(video source: European Space Agency on Youtube)
After multiple delayed launches (due to an anomaly after a power outage and bad weather), the earth-observing Sentinel-1B satellite was launched successfully last night, 25th April 2016.
Sentinel-1 is part of the European Space Agency’s Copernicus programme – the largest earth observation programme to date – comprising:
- Sentinel-1 (with a radar imager useful for monitoring changes in earth, ice and sea surfaces in all weather conditions)
- Sentinel-2 (providing multi-spectral images from visible light to infra-red bands, useful for vegetation detection)
- Sentinel-3 (measuring the temperature, colour and height of ocean surfaces in addition to ice thickness)
- Sentinel-4/-5/-5P (measuring atmospheric composition); and
- Sentinel-6 (fitted with a radar altimeter to measure sea-surface heights)
Sentinel-1B joins the identical Sentinel 1A satellite (launched in April 2014), together representing the first “pair” of satellites in the Copernicus operations. The use of two satellites orbiting 180° apart is both reduce overpass time (completing full global coverage complete in just 6 days) and ensures the continuity of data into the future. In the past, satellite programs have been thwarted by failed instruments (e.g. NASA’s Landsat 7).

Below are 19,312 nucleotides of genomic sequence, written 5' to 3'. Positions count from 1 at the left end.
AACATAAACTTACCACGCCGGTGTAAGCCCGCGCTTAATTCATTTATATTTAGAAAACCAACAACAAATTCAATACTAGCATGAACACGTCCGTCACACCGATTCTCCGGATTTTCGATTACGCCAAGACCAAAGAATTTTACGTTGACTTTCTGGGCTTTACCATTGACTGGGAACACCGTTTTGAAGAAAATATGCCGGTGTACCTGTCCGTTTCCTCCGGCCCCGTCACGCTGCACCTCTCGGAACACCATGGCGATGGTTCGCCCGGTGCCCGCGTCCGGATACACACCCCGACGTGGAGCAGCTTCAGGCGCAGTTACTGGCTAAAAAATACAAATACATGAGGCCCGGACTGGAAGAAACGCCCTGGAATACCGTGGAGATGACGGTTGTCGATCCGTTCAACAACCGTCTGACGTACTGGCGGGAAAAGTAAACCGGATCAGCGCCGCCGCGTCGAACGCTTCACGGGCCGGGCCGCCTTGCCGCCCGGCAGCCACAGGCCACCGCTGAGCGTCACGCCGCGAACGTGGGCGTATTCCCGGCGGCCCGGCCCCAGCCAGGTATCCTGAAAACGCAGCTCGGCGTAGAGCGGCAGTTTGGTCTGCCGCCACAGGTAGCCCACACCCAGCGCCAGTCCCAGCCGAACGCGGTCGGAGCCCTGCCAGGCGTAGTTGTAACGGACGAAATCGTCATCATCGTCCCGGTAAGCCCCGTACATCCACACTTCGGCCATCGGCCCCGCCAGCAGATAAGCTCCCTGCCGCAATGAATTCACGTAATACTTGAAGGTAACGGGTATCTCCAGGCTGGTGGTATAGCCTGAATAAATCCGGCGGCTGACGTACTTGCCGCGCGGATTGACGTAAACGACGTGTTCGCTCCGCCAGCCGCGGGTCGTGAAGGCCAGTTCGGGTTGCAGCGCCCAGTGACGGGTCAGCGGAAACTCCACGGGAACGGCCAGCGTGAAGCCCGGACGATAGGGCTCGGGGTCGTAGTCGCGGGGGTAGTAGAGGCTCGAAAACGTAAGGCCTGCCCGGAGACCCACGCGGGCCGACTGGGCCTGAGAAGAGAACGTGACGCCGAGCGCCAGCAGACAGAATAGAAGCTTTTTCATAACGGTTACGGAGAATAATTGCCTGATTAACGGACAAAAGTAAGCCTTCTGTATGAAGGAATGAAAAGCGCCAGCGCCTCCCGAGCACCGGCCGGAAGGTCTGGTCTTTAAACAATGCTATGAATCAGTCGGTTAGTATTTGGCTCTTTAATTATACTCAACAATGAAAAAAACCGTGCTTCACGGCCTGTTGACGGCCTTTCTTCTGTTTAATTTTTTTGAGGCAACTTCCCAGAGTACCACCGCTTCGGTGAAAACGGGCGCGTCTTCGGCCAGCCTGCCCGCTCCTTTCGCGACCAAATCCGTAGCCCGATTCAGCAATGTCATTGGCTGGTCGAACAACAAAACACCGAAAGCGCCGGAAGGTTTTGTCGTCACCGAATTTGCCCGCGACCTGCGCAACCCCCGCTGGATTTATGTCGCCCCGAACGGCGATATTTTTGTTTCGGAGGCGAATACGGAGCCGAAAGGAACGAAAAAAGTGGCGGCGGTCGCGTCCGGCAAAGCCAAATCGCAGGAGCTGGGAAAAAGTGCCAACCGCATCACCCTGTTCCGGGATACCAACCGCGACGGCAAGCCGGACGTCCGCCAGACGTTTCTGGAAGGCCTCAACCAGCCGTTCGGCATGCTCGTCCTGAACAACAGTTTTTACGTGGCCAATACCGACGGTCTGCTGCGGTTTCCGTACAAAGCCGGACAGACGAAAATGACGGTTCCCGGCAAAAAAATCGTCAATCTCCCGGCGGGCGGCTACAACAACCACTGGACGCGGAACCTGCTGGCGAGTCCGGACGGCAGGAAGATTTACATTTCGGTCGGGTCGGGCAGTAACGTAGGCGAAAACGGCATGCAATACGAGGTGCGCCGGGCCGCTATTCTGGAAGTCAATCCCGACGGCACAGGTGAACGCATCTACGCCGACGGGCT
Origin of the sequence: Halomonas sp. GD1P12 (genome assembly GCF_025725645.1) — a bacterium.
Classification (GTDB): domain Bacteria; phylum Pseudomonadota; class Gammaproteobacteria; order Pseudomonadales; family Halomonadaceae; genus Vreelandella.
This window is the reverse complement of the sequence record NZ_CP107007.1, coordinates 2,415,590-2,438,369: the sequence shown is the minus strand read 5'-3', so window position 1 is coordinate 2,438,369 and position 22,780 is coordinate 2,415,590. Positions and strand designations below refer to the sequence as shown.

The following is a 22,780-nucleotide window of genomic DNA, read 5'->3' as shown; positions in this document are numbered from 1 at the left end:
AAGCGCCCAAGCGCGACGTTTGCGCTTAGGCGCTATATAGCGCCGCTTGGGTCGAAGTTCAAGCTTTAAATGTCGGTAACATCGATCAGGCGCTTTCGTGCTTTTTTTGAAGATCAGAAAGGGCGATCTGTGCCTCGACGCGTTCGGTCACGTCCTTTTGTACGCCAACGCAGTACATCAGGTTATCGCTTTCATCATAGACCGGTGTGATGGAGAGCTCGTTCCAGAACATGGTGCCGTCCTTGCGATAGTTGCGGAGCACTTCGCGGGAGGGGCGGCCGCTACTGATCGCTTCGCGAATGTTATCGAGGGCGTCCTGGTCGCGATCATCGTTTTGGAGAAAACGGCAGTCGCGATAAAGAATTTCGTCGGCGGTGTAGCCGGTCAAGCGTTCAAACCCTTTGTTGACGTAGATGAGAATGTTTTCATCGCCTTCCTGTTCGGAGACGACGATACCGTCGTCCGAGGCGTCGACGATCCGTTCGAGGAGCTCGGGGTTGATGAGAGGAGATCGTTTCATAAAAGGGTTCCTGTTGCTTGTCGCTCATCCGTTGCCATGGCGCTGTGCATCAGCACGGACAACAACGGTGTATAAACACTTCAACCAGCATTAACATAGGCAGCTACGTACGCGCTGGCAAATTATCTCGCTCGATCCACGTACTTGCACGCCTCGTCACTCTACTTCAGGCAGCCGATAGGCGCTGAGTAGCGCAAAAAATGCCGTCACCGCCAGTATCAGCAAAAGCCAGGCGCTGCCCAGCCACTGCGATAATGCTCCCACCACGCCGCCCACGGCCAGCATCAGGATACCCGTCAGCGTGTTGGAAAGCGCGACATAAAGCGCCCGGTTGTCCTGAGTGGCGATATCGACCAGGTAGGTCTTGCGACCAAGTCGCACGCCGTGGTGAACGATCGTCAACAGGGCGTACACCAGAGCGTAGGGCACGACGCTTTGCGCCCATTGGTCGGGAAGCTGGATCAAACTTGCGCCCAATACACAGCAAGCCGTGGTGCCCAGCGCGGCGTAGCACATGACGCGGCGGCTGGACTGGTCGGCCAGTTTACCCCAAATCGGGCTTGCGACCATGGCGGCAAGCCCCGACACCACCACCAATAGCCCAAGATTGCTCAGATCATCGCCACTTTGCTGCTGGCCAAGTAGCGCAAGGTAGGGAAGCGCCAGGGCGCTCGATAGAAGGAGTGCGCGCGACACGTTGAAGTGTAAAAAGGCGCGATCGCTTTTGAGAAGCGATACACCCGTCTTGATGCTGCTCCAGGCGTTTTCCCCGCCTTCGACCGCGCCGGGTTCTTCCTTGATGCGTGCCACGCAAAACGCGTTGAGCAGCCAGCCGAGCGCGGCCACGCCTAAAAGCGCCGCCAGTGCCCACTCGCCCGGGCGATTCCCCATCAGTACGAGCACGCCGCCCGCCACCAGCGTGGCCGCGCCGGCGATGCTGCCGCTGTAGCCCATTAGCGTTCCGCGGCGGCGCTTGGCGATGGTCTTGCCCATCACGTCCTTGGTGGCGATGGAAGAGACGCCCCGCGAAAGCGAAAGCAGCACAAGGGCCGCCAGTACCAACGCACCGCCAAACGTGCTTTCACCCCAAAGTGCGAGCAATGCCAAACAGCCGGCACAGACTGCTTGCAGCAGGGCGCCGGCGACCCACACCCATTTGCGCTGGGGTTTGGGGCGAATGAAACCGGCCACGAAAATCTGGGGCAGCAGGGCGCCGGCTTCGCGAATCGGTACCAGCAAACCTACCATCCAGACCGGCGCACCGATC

The Soyuz rocket also gave “a lift” to 3 Cubesat satellites – tiny 10×10×11cm satellites developed in partnership with universities across Europe – and MICROSCOPE, which tests the acceleration of different masses in the low gravitational state of orbit.
Update: Sentinel-1b has started broadcasting live imagery in record breaking time! Only 3 days after launch and 2 hours after being switched on.